There is a preconceived notion of many, that the hip hop and rap produced the current era has decreased in inherent value and has turned towards a less meaningful avenue. There is an implication that this type of music is not the art that it used to be, and therefore is not as good, especially by those who were young adults in the times of Tupac and NWA. There has also been an increase in the glorification of criminalized behavior within what is referred to today as “trap music”. However, there is also something to be said about the ability of this type of music to make its audience identify with its sounds and words, and truly make its audience feel; one of the key goals of any sort of artistic expression.

Personally, the song that truly exemplifies this shift that occurred in rap specifically is Red Opps by 21 Savage. Essentially the song is him speaking about shooting up a neighborhood that is he believes are filled with weak men, simply because he is “harder” than them, and he was built for the life of a thug. This mindset is set in stone by his repeated phrase “I’m on that slaughter gang shit, murder gang shit”. The criminalized behavior is emphasized by a majority of his chorus when he raps

I just bought a pistol it got thirty rounds in it
Pull up at your mama house and out some rounds in it
Wet a nigga block and watch them niggas drown in it
Hunnid round drum gun a nigga down with it

Much of the song is like minded in references to being able to take his pick of the females around him, with no regard for the men they may be involved. Much of this type of rhetoric has become a commonplace fixture in the trap music world, and that is the reason why it is questioned to whether or not this is true art.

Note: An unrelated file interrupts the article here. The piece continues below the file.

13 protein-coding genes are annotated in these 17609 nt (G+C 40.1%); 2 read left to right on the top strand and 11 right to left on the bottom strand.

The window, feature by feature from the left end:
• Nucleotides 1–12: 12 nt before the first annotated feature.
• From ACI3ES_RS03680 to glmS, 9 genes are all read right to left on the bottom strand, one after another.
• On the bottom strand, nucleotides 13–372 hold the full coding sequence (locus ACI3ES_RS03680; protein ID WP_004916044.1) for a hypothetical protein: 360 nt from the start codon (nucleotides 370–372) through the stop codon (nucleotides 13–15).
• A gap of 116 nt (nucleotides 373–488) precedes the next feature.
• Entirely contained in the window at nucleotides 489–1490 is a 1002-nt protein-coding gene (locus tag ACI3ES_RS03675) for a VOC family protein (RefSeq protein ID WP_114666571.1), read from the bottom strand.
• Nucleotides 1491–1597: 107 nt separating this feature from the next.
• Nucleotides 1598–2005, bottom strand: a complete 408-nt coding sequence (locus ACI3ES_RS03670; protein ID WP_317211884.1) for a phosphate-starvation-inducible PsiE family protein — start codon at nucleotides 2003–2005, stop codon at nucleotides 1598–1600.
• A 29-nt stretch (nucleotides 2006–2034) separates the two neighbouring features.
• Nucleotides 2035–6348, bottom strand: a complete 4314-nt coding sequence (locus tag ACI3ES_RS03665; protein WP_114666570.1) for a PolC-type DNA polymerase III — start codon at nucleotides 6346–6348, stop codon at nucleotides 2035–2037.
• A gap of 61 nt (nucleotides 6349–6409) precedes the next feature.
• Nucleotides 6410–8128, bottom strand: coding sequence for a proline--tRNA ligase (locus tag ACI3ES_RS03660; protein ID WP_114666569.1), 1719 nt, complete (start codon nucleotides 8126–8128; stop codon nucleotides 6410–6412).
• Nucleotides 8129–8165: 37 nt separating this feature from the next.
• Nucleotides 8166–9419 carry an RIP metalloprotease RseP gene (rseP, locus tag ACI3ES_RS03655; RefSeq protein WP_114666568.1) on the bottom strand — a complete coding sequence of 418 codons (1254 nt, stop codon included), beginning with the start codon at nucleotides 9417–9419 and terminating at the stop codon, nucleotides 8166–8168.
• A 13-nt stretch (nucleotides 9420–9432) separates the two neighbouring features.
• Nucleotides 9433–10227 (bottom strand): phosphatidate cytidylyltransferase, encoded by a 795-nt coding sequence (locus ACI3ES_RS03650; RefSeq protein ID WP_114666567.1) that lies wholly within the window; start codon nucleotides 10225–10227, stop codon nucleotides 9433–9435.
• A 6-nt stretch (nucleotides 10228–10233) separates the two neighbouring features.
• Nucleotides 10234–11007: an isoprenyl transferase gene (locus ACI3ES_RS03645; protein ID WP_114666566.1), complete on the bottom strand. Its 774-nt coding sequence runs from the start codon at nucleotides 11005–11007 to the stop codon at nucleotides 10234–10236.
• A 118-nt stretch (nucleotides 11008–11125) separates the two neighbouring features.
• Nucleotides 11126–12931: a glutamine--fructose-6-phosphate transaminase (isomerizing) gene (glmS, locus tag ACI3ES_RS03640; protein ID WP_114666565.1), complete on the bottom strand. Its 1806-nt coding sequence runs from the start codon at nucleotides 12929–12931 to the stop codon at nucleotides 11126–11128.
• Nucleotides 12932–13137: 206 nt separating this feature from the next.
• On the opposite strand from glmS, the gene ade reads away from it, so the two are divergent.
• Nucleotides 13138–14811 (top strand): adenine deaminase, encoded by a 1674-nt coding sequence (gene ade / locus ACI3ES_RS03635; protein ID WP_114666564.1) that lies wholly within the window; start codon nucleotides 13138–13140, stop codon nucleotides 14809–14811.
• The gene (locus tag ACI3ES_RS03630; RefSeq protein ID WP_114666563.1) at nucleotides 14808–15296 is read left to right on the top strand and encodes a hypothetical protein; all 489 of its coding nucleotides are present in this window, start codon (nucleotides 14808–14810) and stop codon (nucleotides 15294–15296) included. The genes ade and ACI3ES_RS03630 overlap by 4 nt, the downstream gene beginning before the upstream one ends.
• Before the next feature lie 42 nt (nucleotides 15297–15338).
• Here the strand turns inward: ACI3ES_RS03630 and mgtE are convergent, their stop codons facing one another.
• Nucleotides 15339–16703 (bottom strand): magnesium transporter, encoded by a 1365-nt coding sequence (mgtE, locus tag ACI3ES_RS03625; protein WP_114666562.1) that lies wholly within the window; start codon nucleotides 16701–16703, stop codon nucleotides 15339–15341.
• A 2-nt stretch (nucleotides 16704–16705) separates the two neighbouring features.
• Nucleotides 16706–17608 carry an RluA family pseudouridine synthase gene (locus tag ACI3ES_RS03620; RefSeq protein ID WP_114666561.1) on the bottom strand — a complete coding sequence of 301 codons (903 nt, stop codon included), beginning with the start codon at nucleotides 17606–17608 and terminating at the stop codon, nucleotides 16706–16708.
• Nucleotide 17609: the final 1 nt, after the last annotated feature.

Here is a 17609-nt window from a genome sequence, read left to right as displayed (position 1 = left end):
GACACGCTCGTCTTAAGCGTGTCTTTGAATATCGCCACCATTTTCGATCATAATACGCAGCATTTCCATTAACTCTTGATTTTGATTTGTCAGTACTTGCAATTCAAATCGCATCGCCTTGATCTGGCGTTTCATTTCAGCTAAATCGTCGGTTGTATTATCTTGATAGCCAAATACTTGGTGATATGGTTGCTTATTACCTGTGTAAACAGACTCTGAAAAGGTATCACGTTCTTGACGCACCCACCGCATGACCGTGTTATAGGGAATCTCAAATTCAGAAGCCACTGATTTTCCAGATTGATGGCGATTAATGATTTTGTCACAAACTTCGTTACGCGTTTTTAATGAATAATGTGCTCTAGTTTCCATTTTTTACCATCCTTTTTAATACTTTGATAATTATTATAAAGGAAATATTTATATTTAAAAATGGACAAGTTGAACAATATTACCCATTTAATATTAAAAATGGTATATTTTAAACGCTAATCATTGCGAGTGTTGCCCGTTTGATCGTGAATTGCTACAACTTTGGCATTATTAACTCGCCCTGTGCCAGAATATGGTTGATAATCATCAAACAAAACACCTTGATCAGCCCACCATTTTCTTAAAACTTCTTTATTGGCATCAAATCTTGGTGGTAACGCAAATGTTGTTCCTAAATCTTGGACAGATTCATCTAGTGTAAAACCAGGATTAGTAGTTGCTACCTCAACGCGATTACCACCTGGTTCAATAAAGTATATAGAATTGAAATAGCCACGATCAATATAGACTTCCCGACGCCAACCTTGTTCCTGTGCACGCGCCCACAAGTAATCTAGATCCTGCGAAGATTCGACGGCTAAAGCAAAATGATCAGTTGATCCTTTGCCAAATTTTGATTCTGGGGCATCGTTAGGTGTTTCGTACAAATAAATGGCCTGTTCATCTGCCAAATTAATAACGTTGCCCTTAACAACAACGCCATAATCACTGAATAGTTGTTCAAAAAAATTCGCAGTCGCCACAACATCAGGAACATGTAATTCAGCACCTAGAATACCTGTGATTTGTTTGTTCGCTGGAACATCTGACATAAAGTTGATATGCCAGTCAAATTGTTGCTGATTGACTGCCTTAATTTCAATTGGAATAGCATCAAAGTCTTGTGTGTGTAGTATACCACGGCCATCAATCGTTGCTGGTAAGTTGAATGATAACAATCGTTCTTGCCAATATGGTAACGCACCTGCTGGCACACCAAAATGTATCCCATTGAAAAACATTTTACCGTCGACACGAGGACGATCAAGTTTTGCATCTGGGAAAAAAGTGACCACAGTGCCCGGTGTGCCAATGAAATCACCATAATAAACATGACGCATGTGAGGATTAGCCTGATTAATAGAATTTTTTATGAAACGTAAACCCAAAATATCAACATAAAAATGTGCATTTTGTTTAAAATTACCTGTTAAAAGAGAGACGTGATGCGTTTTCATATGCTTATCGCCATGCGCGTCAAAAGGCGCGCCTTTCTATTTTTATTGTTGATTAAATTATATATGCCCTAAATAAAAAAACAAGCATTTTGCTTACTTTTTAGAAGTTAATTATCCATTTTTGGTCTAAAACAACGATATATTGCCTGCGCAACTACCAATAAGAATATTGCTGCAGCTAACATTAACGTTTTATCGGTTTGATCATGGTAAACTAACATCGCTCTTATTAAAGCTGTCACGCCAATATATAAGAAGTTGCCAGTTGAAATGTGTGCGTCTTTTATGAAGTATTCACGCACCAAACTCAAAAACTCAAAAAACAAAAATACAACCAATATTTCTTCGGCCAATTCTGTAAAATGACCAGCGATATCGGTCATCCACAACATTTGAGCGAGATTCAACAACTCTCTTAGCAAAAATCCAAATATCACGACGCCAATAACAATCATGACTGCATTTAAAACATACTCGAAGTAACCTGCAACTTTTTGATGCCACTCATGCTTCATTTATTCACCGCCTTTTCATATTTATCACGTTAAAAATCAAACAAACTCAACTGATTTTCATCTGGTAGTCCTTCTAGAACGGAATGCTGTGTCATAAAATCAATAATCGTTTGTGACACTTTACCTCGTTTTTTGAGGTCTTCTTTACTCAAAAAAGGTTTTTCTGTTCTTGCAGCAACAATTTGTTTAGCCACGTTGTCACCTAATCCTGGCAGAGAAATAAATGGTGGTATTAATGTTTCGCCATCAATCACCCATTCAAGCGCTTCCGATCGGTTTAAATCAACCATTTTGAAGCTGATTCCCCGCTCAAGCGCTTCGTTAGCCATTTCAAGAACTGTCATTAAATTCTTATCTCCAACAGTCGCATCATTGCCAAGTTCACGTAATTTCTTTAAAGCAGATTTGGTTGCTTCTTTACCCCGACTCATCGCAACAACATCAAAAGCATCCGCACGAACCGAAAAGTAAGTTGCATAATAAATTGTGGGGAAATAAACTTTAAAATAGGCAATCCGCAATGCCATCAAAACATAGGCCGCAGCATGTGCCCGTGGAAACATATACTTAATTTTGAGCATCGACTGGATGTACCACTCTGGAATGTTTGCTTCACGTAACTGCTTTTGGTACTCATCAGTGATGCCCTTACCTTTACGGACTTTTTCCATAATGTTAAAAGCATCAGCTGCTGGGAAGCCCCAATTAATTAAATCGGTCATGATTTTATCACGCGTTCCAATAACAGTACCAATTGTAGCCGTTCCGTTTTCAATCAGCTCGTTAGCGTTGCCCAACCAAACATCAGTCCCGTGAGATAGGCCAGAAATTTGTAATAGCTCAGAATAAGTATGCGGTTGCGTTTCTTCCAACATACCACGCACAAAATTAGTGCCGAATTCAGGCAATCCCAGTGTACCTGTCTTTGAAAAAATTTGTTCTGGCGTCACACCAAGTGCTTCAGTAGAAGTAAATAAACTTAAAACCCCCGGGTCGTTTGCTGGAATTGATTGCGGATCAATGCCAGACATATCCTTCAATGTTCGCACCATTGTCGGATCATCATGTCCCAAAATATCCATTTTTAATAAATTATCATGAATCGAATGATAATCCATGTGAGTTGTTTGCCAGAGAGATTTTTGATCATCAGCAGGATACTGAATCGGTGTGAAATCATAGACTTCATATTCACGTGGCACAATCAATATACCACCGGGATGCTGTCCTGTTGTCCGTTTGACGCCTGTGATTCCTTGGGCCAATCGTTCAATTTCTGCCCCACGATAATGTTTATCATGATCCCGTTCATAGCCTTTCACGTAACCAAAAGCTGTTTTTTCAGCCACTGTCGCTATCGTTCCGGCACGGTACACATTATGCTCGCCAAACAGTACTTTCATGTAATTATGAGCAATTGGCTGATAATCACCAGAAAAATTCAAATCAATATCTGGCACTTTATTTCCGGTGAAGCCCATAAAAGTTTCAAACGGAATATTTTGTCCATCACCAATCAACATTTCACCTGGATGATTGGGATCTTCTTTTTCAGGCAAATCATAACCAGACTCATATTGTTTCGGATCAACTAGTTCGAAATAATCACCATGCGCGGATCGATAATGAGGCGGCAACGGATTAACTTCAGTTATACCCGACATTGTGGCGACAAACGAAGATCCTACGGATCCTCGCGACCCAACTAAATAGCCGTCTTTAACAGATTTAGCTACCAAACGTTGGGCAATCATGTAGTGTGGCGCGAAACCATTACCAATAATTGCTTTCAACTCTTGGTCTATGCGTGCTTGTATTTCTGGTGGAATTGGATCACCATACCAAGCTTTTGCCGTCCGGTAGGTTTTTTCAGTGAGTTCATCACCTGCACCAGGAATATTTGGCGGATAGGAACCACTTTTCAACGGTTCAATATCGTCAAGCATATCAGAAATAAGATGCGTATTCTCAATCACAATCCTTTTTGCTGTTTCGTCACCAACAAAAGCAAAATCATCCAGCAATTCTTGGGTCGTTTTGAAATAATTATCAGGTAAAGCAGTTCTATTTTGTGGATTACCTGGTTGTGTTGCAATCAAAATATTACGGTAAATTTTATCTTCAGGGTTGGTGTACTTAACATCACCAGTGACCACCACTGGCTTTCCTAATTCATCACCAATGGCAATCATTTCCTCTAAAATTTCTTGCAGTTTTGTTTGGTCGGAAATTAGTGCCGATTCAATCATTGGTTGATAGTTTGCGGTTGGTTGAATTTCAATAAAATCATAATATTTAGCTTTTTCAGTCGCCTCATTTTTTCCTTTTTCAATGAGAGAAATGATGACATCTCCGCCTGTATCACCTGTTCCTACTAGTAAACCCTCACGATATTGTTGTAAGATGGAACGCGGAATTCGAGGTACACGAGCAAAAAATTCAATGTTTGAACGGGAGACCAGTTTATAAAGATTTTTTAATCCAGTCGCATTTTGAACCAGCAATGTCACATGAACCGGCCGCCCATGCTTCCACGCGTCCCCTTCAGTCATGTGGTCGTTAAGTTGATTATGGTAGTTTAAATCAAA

But what is not truly given an appreciation to if the bass and the beats behind the lyrics. Somehow this artist is able to keep his audiences captivated and entranced by the sounds he is able to create. 21 Savage’s sounds sweeps people into his world, and even though what is being said is beyond criminal, for those 3 minutes, the audience goes into a head space in which it is momentarily acceptable to think like this, and this thrill is what makes his music so popular. 21 transports his listeners where deviancy is not only celebrated, but sounds amazing as well.

So the argument of whether or not his music is artistic is can be laid to rest, because although it may not have the same lyrical intelligence or “wokeness”, his beats and the feelings he evokes from vibrations alone are trans formative and a key part of rap today, regardless of whether or not it’s one’s preference.

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